Master’s student awarded prestigious funding for research on federalism

Kimberly Wasylenchuk receives SSHRC Canada Graduate Scholarship

Sarah Kent - 19 April 2021

Kimberly Wasylenchuk, a Master of Laws student at the University of Alberta Faculty of Law, has been awarded the Joseph-Armand Bombardier Canada Graduate Scholarship by the Social Sciences and Humanities Research Council of Canada.

The SSHRC scholarship is accompanied by a Walter H. Johns Graduate Fellowship from the U of A, which is a top-up award recognizing CGS recipients.

“It is so surreal,” said Wasylenchuk. “Being selected for an award like SSHRC really validates all the hard work that goes into my education.”

Wasylenchuk’s research focuses on the topical and timely issue of federalism (political authority that is divided between national and provincial governments). It is a line of inquiry that was sparked by being born in Alberta and observing Alberta-centric issues all her life.

“The focus of my research is on a comparative study of selected federalist legal systems throughout the world,” said Wasylenchuk, whose research is supervised by Vice Dean Eric Adams, an expert in constitutional law.

“My goal is to understand whether organizing a state as a federation, as opposed to unitary organization with a strong central government, reinforces the legitimacy of the central governing power in the federation.”

“My research attempts to draw conclusions as to whether legitimacy of the central power’s ability to govern exists in a federalist state by way of delegated power.

Comparative Study

Wasylenchuk’s comparative study will look at federalism in Canada alongside countries that use the same system, such as Germany, while also considering unitary states such as the United Kingdom in her analysis.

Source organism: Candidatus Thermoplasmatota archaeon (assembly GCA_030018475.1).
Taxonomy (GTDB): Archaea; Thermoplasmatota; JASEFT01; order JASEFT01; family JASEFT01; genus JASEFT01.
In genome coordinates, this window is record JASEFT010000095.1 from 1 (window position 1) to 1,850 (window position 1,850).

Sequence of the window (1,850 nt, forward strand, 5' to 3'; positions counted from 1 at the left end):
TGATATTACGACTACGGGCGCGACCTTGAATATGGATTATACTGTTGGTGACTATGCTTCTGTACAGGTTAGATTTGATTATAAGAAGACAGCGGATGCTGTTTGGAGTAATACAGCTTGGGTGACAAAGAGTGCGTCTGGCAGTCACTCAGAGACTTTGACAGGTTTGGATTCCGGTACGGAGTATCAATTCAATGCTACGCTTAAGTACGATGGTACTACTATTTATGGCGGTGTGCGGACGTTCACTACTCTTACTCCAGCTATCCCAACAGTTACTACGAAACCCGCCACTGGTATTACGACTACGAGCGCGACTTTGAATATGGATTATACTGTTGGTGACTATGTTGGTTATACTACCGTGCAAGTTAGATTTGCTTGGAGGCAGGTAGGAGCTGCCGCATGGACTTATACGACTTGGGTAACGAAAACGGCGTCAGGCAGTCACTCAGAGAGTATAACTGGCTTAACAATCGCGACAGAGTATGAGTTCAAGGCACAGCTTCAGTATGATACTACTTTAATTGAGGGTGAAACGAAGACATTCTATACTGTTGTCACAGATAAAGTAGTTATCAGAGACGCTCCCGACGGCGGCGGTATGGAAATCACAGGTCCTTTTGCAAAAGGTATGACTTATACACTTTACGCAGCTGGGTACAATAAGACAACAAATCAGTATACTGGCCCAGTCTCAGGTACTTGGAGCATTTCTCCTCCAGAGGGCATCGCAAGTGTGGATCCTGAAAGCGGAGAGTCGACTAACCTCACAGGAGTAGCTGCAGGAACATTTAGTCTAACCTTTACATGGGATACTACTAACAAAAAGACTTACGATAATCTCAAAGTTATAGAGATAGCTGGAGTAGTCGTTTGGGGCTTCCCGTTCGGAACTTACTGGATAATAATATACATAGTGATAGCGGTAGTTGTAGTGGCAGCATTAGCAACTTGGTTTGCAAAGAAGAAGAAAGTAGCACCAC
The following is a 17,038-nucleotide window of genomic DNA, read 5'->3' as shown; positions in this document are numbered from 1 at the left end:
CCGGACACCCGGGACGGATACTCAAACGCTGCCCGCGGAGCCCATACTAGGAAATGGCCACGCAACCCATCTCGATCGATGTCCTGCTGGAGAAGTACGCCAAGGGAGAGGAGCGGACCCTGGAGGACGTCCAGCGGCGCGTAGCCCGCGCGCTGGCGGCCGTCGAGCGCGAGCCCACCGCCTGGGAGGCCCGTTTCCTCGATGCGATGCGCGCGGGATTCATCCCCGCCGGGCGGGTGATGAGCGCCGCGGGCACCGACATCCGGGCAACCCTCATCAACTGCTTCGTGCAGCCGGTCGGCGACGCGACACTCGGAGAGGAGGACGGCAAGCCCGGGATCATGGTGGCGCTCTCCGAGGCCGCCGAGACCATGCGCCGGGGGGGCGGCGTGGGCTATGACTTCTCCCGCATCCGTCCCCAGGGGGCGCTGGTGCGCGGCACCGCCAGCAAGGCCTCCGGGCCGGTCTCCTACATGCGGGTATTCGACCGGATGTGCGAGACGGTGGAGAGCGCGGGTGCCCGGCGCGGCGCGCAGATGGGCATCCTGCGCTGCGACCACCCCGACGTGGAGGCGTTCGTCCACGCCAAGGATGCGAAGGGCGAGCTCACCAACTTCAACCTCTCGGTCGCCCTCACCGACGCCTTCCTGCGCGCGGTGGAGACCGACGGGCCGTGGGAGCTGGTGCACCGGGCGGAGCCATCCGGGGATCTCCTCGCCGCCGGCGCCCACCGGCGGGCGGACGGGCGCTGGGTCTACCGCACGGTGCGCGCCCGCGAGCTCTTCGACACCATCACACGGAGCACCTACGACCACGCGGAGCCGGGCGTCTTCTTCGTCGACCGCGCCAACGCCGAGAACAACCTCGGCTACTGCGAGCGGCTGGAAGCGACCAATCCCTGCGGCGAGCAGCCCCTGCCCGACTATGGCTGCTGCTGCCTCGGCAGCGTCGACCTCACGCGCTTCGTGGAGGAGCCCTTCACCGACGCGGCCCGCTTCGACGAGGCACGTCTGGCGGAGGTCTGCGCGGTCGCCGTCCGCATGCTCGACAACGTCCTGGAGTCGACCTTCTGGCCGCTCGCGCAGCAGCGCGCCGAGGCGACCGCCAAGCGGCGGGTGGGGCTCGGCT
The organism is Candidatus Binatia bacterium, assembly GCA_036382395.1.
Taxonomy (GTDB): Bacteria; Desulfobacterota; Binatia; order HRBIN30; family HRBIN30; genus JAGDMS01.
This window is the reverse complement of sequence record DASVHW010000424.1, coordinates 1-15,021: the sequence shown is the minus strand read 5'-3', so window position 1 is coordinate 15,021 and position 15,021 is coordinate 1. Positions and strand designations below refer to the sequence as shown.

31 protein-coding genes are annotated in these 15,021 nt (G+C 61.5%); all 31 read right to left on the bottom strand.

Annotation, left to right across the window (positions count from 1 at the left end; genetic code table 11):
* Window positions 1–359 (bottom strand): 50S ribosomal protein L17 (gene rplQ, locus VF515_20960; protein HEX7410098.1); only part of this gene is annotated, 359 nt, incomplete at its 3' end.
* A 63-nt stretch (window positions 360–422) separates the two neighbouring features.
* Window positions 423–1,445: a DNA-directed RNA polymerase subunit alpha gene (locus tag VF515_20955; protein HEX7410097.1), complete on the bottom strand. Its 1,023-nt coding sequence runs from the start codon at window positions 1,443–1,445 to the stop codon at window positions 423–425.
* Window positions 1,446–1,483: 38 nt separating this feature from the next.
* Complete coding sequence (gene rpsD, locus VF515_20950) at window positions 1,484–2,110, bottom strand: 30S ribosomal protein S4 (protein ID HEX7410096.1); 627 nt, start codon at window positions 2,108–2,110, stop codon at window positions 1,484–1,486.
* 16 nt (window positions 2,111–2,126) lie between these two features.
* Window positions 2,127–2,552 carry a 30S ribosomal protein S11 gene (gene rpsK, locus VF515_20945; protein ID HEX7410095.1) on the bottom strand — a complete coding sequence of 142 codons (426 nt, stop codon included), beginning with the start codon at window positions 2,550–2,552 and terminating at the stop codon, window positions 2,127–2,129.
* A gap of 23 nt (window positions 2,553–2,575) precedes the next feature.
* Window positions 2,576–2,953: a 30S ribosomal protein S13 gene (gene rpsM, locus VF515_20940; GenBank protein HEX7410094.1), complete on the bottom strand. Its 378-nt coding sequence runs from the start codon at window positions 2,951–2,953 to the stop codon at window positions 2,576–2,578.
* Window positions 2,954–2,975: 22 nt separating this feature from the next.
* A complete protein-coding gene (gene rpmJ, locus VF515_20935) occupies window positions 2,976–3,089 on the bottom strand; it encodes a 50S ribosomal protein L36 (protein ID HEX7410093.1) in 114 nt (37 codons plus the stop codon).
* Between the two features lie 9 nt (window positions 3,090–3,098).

Legality and legitimacy are political theory concepts that Wasylenchuk first encountered while attending law school at the University of Birmingham in the United Kingdom. The application of these concepts to constitutional law was fascinating and something she wanted to explore further in graduate school, Wasylenchuk said.

Learning the law in different jurisdictions has undeniably informed the direction of her research, said Wasylenchuk, who was called to the bar in both Alberta and British Columbia after returning from law school in the United Kingdom.

In no small feat, she is continuing to work full time as a practising lawyer with McLennan Ross LLP in Edmonton while also undertaking her master’s. Juggling a high workload has not posed a challenge, said Wasylenchuk, who feels energized by her studies.

After graduating with a degree in history from the University of Alberta, she found herself working as a judicial clerk at the Edmonton Law Courts, where she fell in love with the law library.

“I would find the big, heavy constitutional law textbooks and take them home with me,” she said. “I always knew I wanted to be a lawyer, so being at the courthouse and having access to the law library was awesome.”

With an insatiable passion for research and constitutional law, doctoral studies could be on the horizon in the future for Wasylenchuk, but for now she’s focusing on undertaking the literature review for her thesis. She not only looks forward to writing her thesis but also defending it before a committee of experts.

“As a litigator, I am no stranger to defending my position before the court. Defending my thesis will be similar albeit in an academic context. I look forward to it!”